- CHINA AND THE ENERGY TRANSITION
China is one of the world's largest economies and energy consumers. Traditional energy resources, and coal in particular, represent the major share of China’s energy mix. In 2020, China announced plans to achieve carbon neutrality by 2060. Such large-scale plans to rebuild the energy system have several consequences for the rest of the world. First, it will significantly affect the dynamics of international trade as China, one of the largest importers, decreases its dependence on these energy resources. Secondly, today China is already a world center for technological development and the production of equipment necessary for "green energy" with a significant part of the materials needed for the renewable energy industries produced in China. The course includes introductory lectures on China's energy system and the place that the country occupies in the international energy system. Discussions will then explore the scale of the measures undertaken by China over the past decades in the context of the climate agenda, and the technologies that are developing in the country and becoming available to other countries. Finally, together we will analyze the consequences of China’s energy transition in terms of global energy and geopolitics.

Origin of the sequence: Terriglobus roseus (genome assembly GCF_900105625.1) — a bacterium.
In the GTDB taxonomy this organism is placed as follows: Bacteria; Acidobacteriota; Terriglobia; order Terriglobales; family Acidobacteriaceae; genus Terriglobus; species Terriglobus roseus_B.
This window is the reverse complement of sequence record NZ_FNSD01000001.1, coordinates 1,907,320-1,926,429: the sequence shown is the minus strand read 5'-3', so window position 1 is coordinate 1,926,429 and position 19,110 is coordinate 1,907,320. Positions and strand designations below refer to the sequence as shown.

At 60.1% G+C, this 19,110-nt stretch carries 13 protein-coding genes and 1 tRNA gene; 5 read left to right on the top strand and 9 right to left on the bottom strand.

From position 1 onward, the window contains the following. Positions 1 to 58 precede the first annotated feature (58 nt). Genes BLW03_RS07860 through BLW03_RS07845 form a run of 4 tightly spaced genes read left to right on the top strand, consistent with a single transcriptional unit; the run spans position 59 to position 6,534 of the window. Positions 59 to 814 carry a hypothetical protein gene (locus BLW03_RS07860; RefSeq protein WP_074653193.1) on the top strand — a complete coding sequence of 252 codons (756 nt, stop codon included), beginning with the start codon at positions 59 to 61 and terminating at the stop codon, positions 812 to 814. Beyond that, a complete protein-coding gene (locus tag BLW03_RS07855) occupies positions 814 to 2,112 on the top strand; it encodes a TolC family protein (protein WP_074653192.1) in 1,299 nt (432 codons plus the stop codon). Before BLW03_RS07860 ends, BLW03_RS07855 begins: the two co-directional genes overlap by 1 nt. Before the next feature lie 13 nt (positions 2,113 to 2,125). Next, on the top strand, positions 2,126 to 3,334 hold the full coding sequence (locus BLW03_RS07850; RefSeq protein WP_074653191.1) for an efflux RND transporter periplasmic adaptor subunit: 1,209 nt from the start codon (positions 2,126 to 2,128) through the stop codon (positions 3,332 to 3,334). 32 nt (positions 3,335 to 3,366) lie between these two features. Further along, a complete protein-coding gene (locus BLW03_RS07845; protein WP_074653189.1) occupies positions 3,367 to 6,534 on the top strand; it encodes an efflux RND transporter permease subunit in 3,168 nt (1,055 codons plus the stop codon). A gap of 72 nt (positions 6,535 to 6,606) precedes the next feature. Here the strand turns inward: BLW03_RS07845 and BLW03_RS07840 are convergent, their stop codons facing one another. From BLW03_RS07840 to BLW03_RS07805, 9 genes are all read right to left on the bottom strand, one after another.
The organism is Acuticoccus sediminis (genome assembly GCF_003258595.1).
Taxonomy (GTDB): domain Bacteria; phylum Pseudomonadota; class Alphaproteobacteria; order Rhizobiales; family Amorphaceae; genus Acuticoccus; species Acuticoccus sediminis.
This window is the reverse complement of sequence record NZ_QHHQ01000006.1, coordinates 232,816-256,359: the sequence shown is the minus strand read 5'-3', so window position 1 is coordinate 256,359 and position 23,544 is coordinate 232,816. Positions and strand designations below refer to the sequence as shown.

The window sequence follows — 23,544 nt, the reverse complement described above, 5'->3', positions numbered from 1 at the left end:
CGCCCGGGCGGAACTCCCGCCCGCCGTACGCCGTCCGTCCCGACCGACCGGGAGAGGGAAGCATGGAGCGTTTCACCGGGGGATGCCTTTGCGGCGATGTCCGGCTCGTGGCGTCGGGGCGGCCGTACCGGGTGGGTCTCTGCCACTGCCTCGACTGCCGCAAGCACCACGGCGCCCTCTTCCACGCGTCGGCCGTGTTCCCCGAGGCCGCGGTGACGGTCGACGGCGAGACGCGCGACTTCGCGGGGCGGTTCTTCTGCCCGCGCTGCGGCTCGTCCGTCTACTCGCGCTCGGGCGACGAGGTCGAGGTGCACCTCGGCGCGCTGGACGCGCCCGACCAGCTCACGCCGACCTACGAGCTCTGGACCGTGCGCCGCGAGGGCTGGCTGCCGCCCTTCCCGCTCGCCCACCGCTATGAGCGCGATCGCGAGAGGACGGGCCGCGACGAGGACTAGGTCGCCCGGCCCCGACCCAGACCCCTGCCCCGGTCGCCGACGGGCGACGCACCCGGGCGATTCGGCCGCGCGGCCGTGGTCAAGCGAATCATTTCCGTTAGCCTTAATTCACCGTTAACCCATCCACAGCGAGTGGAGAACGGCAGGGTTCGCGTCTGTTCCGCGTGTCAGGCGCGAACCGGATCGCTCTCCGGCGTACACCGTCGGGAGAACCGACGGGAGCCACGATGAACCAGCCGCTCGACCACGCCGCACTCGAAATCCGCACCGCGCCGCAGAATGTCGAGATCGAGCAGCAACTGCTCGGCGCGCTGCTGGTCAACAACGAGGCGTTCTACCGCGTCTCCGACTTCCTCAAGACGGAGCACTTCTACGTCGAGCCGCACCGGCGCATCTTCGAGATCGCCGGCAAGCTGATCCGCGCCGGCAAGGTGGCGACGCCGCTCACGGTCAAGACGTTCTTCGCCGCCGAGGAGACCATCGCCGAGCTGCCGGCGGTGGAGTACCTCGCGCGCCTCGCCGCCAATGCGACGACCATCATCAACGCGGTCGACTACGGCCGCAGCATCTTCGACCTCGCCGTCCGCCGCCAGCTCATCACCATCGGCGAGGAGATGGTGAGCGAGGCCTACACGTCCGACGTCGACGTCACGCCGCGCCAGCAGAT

- NATIONAL OIL COMPANIES IN THE GLOBAL ENERGY SECTOR
The course explores the national oil companies (NOC) in the world, i.e. the state-owned companies from petroleum producing countries that control the lion’s share of the world’s oil and gas reserves and account for the bulk of the global hydrocarbons production. Their history, their current and future role and place in international energy markets, their problems and challenges including those generated by climate policy and energy transition, are investigated. A special focus is made on NOC non-commercial (i.e. social and political) functions and their implications for the competitiveness of an NOC vis-à-vis international oil companies (IOC). The course studies the reforms of the national oil companies that have been implemented or are currently being implemented in certain petro-states. Main aspects of their corporate strategies are described and certain prevailing myths about NOCs are discussed. The course includes 2 case studies: Latin America (Pemex, PDVSA and Petrobras) and Russia (Rosneft).
- ENERGY POLICY AND INDIGENOUS POPULATIONS OF THE RUSSIAN ARCTIC
This course introduces students to current social situation in the Russian Arctic and to complex relations between today’s Arctic indigenous and other populations along with the oil and gas companies working in the region. The course is aimed at Russian and international students and young professionals who are interested in the topic and/or are planning to work in the Arctic or with Arctic issues.
- ACADENIC WRITING
How to apply?
- Send an email to firstname.lastname@example.org with “NATIONAL VS INTERNATIONAL ENERGY POLICIES” in the subject line and ask any questions you might have.
- Fill out the application form you receive.
- Write a motivation letter.
- Have an interview with the academic director of the program.
- Receive confirmation of your enrollment.